Most everyone here at AATC knows me as ‘The Photo Guy.’ It’s a term I happily identify with. During my tenure here at AATC, I have taken thousands of photos of various types. I’ve also taken photos outside the scope of my work on a personal level. So it’s safe to say I’ve done this once or twice.
One of the things I enjoy doing the most is photographing apartment properties. I like doing this for several reasons, but the main reason is that I don’t have to worry about the apartment building not liking my photo! But seriously, I enjoy the fact that I can take my time, set up a shot and work in a controlled environment. A photographer’s dream session.
I know full well that I live in an age chocked full of technology and instant access to a camera. Nowadays, there is a camera on just about every electronic you can buy! Technology has truly put the art of photography into everyone’s hands. It’s no longer unreachable. I thought I’d share some insight with you on how to take better pictures of your properties. Keep in mind that even though I am specifically talking about photographing rooms and buildings, you can use these principals in almost every aspect of your photo taking. I hope you find this information useful.
Tips on taking better photographs of your communities:
- Use a tripod – nothing can kill a photo like motion blur. There are very few professional photographers that will tell you that having a tripod is a bad idea; in fact, it could be the most important tool in your arsenal. Having tack sharp focus is extremely important when photographing anything, especially something that you want to highlight the detail with; like features of a home or apartment. Choosing a tripod can be a daunting task, but you don’t have to have a high-end tripod to take good pictures. Don’t let the photo store clerk trick you into buying equipment you don’t need. You want something sturdy and easy to set up. I’d recommend a metal frame tripod with a ball mount if you can afford it but a $30 plastic tripod from Walmart will work just fine for consumer cameras as they tend to be lighter in weight than pro and semi-pro cameras. With a heavier tripod, you’ll notice advantages when setting up outdoors in windy conditions or places that are prone to vibrations; but otherwise, anything will do. Also, any object to hold the camera in place will also function as a good ‘tripod.’ For example, you can always set the camera on a countertop to compose and take your shot. You want the camera to sit up higher? Put some books underneath it. Anything sturdy to hold the camera is an improvement over holding it in your hands.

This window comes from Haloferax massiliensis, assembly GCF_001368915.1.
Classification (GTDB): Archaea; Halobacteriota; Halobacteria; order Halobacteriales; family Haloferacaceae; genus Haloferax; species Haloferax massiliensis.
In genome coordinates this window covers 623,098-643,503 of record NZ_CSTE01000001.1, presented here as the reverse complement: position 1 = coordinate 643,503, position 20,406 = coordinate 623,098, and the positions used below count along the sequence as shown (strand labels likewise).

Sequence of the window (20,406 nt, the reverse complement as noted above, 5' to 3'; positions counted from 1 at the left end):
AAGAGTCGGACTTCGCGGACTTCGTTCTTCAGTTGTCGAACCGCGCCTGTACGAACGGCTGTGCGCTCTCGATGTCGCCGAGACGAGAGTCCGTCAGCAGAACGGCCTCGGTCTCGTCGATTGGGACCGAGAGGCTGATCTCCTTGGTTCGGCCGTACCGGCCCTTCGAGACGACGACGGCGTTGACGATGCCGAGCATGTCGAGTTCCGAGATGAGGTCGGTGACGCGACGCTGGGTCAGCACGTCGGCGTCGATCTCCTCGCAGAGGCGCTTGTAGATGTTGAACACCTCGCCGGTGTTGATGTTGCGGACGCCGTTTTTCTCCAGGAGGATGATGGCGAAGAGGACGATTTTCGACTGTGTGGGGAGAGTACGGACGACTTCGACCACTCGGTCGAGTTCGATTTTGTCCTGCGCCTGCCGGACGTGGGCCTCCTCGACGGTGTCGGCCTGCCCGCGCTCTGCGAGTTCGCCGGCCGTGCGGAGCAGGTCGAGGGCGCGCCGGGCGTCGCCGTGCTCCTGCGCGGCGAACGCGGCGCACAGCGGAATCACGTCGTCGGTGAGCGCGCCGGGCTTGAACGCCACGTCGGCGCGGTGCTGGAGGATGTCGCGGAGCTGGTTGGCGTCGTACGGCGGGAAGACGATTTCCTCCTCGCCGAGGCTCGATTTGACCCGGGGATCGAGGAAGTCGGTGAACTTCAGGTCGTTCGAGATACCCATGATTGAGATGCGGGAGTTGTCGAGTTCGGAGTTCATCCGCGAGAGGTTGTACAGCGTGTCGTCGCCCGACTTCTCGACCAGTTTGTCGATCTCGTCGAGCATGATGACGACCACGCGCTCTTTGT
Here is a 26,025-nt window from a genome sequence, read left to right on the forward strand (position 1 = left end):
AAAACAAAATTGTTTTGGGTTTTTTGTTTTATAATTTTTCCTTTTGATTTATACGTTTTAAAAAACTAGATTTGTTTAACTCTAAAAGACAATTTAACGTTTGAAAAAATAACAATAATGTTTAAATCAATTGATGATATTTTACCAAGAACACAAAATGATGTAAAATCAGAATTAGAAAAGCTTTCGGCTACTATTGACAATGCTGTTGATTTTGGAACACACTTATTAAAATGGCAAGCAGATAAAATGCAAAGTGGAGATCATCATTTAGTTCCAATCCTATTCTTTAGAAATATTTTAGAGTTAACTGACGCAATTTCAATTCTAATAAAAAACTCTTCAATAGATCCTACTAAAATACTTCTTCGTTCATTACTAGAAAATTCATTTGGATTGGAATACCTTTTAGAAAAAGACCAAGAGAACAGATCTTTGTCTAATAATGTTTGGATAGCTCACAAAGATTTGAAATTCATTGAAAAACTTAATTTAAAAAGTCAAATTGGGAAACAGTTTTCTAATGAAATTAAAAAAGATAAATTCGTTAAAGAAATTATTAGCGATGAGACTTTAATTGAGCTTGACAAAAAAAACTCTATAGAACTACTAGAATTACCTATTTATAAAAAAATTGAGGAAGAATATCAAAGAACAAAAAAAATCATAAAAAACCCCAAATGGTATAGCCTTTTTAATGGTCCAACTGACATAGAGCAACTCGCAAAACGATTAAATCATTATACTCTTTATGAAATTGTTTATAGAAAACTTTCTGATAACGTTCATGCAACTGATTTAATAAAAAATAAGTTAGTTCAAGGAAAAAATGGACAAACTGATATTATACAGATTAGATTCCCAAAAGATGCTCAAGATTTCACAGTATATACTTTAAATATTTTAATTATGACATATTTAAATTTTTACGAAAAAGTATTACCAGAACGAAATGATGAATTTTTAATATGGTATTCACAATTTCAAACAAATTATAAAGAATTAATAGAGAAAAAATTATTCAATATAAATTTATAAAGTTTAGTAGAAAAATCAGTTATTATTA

- Use natural light – Anytime you photograph something architectural and completely still, like a room in a house or apartment, you don’t want to use a flash. Using natural light in conjunction with the aforementioned tripod will give you the absolute best results. You’ll want to make sure you take multiple photos at different exposures so you can select from the best possible option when you download the pictures to your computer. The tripod will allow you to take long exposures, ideal for dark rooms. Also, turn on all the lights in the unit, as that will add a lot of depth to your photo. Beware, if you let your camera expose automatically and the sun is beaming through the window, you’ll have a shot that is extremely underexposed. I recommend closing the blinds or curtains if the outside is way brighter than the inside; or better yet, take one shot to expose for the window area and the other shot to expose for the room itself. You can strip the best parts of each photo together in Photoshop—but that’s another article.